[Tokyo] Tokyo stocks jumped 3.98 per cent on Monday, notching up their biggest one-day points gain in over a year following a sharp rise on Wall Street and as a weaker yen boosted exporters.
The Nikkei 225 index at the Tokyo Stock Exchange, which had closed at a five-month low on Friday, rose 578.72 points to 15,111.23 - the largest one-day points gain since June 2013.
The broader Topix index of all first-section shares jumped 4.0 per cent, or 47.12 points, to end at 1,224.34.
"Based on the sheer number of stocks that were flashing oversold signals from last week's selloff, the argument can be made that a short-cover rally was in order and just looking for a catalyst," said Hiroyuki Fukunaga, CEO at Investrust.
By Friday's close the Nikkei had lost more than 10 per cent since hitting a seven-year high of 16,374.14 in late September - putting the benchmark index into correction territory.
"The Nikkei is up, tracing gains in Europe and the US late last week, as well as a weaker yen," said Daisuke Uno, chief market strategist of Sumitomo Mitsui Banking Corp.
"But the rally in Europe and the US also was, so far, a one-day event. I don't think this boost today will create an upward breakthrough yet." The dollar rose to 107.26 yen Monday afternoon from 106.78 yen in New York Friday afternoon, giving a lift to Japanese exporters whose profitability benefits from a weaker yen.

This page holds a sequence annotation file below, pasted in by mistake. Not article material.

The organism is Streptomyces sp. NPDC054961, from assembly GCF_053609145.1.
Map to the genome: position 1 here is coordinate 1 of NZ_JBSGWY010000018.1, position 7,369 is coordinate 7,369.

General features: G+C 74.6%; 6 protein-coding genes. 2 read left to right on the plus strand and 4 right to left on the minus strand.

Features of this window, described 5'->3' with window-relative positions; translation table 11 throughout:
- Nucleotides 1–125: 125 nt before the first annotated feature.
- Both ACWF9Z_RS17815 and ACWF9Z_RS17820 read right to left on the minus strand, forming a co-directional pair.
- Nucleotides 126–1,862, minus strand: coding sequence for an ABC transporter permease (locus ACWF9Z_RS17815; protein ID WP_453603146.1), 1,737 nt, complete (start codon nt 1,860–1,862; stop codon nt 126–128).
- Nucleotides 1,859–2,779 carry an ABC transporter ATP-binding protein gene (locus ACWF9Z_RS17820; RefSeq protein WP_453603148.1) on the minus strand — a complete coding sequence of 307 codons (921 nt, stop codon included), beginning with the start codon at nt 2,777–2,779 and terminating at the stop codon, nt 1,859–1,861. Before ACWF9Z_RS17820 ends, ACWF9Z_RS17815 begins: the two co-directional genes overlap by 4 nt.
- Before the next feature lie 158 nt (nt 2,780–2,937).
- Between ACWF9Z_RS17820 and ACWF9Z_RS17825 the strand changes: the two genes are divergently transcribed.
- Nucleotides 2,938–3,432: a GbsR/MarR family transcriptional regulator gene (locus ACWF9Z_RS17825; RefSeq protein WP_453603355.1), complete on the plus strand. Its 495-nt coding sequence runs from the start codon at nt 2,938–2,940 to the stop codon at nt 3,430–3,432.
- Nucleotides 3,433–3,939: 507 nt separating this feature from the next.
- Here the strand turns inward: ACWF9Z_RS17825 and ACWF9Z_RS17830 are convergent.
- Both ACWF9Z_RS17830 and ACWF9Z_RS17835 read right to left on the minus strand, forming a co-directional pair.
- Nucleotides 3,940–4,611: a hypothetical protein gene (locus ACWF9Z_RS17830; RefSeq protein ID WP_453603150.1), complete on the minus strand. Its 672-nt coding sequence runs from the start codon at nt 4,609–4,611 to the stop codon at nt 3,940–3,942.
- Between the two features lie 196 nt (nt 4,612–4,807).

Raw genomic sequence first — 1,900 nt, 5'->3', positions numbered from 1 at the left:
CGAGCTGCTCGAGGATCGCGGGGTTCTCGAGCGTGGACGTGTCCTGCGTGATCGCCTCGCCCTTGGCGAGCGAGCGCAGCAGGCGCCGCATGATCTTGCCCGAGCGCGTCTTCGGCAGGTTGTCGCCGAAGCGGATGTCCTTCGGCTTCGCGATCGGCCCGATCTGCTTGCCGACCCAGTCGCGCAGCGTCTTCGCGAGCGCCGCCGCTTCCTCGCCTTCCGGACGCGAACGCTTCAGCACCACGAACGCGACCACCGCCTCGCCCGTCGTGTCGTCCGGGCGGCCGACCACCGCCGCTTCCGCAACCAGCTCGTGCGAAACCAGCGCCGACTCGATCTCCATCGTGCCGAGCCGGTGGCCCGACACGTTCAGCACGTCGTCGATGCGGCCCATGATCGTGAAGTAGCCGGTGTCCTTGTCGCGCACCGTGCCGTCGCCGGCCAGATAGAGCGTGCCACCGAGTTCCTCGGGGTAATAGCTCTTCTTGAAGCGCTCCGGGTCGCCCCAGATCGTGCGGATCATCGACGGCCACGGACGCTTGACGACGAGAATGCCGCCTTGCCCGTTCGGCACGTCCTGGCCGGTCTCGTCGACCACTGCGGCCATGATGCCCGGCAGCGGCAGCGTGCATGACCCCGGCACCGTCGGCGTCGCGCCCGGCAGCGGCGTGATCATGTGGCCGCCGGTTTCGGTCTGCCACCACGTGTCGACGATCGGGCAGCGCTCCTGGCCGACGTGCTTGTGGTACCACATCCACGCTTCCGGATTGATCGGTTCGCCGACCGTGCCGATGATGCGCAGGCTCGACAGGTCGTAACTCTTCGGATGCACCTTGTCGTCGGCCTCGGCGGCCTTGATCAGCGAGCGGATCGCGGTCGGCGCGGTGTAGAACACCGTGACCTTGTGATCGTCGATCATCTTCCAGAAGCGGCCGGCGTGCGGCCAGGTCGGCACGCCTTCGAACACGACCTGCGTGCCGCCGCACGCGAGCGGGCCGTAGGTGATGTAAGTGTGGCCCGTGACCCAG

Automakers rose, partly driven by upbeat European sales, with Toyota soaring 5.18 per cent to 6,028.0 yen. Nissan jumped 4.12 per cent to 955.9 yen and Honda added 3.45 per cent to close at 3,367.5 yen.
Sony jumped 3.87 per cent to 1,875.0 yen and Canon rose 2.29 per cent to 3,253.0 yen.
Also boosting sentiment, Japan's leading Nikkei business daily reported Monday that the national pension fund, the world's largest, is working out plans to boost its domestic stock holdings.
And in an interview with the Financial Times, Japanese Prime Minister Shinzo Abe hinted that he may delay a second sales tax rise next year after an increase in April - aimed at paying down a massive national debt - hit growth in the world's number-three economy.
Tokyo's gains followed a rally on Wall Street Friday where the Dow added 1.63 per cent, the S&P 500 jumped 1.29 per cent and the Nasdaq gained 0.97 per cent.
US shares had veered towards correction territory in the middle of last week on concerns about the eurozone and the spread of the Ebola virus.
Chinese economic growth figures this week will be a key trading cue, dealers said.
On the negative side Japanese industry minister Yuko Obuchi and Justice Minister Midori Matsushima resigned over funds scandals, dealing a blow to Abe and his programme to get more women into the workforce. AFP